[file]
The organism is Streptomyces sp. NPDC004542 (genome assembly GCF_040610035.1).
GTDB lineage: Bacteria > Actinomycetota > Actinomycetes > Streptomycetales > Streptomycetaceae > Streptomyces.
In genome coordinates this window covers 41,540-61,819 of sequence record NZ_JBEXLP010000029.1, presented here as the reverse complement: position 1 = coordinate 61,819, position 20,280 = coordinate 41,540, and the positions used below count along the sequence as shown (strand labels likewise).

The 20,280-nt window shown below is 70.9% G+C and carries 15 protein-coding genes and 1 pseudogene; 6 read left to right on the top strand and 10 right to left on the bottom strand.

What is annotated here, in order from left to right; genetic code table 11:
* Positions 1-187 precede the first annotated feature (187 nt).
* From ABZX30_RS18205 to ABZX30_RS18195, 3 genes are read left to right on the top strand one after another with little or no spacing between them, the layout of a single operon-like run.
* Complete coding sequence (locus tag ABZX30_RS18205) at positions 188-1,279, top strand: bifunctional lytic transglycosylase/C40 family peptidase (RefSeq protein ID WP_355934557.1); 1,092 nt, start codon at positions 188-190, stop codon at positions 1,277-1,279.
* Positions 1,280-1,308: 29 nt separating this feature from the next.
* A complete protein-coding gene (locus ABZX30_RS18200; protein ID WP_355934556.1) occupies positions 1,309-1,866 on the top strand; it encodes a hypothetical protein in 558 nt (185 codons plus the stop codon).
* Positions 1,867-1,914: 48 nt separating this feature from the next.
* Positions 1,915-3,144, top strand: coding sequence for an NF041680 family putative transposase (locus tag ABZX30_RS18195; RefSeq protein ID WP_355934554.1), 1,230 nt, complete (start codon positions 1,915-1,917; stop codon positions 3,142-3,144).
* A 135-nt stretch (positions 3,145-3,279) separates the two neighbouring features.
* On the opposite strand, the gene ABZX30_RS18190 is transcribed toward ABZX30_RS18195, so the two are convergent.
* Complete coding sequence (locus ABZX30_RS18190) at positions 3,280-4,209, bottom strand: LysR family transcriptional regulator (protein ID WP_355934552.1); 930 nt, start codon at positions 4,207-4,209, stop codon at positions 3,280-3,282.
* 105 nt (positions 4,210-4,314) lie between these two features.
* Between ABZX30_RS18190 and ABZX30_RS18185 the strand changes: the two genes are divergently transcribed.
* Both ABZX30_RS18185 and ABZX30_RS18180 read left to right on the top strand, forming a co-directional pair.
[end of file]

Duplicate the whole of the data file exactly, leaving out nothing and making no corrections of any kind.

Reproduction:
The organism is Streptomyces sp. NPDC004542 (genome assembly GCF_040610035.1).
GTDB lineage: Bacteria > Actinomycetota > Actinomycetes > Streptomycetales > Streptomycetaceae > Streptomyces.
In genome coordinates this window covers 41,540-61,819 of sequence record NZ_JBEXLP010000029.1, presented here as the reverse complement: position 1 = coordinate 61,819, position 20,280 = coordinate 41,540, and the positions used below count along the sequence as shown (strand labels likewise).

The 20,280-nt window shown below is 70.9% G+C and carries 15 protein-coding genes and 1 pseudogene; 6 read left to right on the top strand and 10 right to left on the bottom strand.

What is annotated here, in order from left to right; genetic code table 11:
* Positions 1-187 precede the first annotated feature (187 nt).
* From ABZX30_RS18205 to ABZX30_RS18195, 3 genes are read left to right on the top strand one after another with little or no spacing between them, the layout of a single operon-like run.
* Complete coding sequence (locus tag ABZX30_RS18205) at positions 188-1,279, top strand: bifunctional lytic transglycosylase/C40 family peptidase (RefSeq protein ID WP_355934557.1); 1,092 nt, start codon at positions 188-190, stop codon at positions 1,277-1,279.
* Positions 1,280-1,308: 29 nt separating this feature from the next.
* A complete protein-coding gene (locus ABZX30_RS18200; protein ID WP_355934556.1) occupies positions 1,309-1,866 on the top strand; it encodes a hypothetical protein in 558 nt (185 codons plus the stop codon).
* Positions 1,867-1,914: 48 nt separating this feature from the next.
* Positions 1,915-3,144, top strand: coding sequence for an NF041680 family putative transposase (locus tag ABZX30_RS18195; RefSeq protein ID WP_355934554.1), 1,230 nt, complete (start codon positions 1,915-1,917; stop codon positions 3,142-3,144).
* A 135-nt stretch (positions 3,145-3,279) separates the two neighbouring features.
* On the opposite strand, the gene ABZX30_RS18190 is transcribed toward ABZX30_RS18195, so the two are convergent.
* Complete coding sequence (locus ABZX30_RS18190) at positions 3,280-4,209, bottom strand: LysR family transcriptional regulator (protein ID WP_355934552.1); 930 nt, start codon at positions 4,207-4,209, stop codon at positions 3,280-3,282.
* 105 nt (positions 4,210-4,314) lie between these two features.
* Between ABZX30_RS18190 and ABZX30_RS18185 the strand changes: the two genes are divergently transcribed.
* Both ABZX30_RS18185 and ABZX30_RS18180 read left to right on the top strand, forming a co-directional pair.